Request for accessto healthcare and medical treatment;Protection of rightsto health, humane treatment, dignityand life


H.E. Mr. Nguyen Xuan Phuc- Prime Minister Viet Nam

H.E. Mr. Vu Duc Dam- Deputy Prime Minister/Acting Minister of HealthViet Nam

H.E. General To Lam- Minister of Public Security Viet Nam

H.E. Mr. Le Thanh Long- Minister of Justice Viet Nam


6 April 2020


Your Excellencies,


RE: Detention of 21individuals from Dan Dai Daogroup

Request for access to healthcare and medical treatment; Protection of rights to health, humane treatment, dignity, and life

On behalf of theInternational Commission of Jurists, I am writing to your office regarding 21 individuals, belonging to the An Dan Dai Dao religious group, currently detained following convictions in  January  2013 for allegedly conducting activities with an aim  “to overthrow the people’s administration” in violation of article 79 of Vietnam’s 1999 Penal Code.

We have received credible information that the detained individuals have not been provided with adequate access to healthcare and medical treatment in prison. The provision of healthcare for prisoners is a  State responsibility.

Prisoners should be allowed access to necessary healthcare services in a manner similar to others in society and prompt access to medical attention should be provided in urgent cases. The duty to respect, protect and fulfill the right to health of individuals –by ensuring access to healthcare, health services, facilities, and goods in a non‑discriminatory manner–is incumbent on the State, particularly in the midst of the COVID-19 pandemic.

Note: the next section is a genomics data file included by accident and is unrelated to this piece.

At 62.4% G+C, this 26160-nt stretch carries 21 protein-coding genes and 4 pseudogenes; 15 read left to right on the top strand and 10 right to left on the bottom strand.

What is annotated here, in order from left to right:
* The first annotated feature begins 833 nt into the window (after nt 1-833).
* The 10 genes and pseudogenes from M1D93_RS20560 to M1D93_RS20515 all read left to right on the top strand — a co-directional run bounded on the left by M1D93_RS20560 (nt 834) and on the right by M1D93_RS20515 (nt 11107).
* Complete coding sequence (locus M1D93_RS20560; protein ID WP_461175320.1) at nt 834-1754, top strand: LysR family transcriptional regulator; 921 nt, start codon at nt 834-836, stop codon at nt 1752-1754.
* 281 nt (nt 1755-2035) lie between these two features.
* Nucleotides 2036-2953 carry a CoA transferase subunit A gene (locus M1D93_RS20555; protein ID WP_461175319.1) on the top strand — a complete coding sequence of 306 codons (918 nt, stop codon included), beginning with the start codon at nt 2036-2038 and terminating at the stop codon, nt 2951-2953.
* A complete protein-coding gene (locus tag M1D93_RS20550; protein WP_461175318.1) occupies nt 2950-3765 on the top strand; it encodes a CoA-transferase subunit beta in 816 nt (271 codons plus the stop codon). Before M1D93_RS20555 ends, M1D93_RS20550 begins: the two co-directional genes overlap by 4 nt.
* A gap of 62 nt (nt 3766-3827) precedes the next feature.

In this light, we note the call of the UN High Commissioner of Human Rights on 25 March highlighting the spread of the virus through places of detention across the world,  and urging all governments to take urgent action to protect the health and safety of people in detention in their efforts to combat the pandemic.

We urge your offices to conduct medical examinations and risk assessments of all detainees and release detainees particularly vulnerable to the virus, including older detainees and those who are sick or suffering from pre-existing medical conditions –including the 21 individuals. One of the detainees from the An Dan Dai Dao group has already died. In October 2019, Doan Dinh Nam (aged 68/Male) passed away due to kidney failure in Xuyen Moc prison where he was being held.

The ICJ has received credible information, according to which he was not provided with requisite medical attention, including daily dialysis treatments. In May 2019, his family had submitted a request for temporary suspension of his prison sentence due to his ill-heath, which was denied.

Of the remaining 21 detainees, the ICJ has received information according to which most have not been provided adequate access to healthcare and medical treatment, including, in particular, these persons with serious health conditions:

1.Phan Van Thu (also known as ‘Tran Cong’) (aged 72/Male)

2.Ta Khu(aged 73/Male)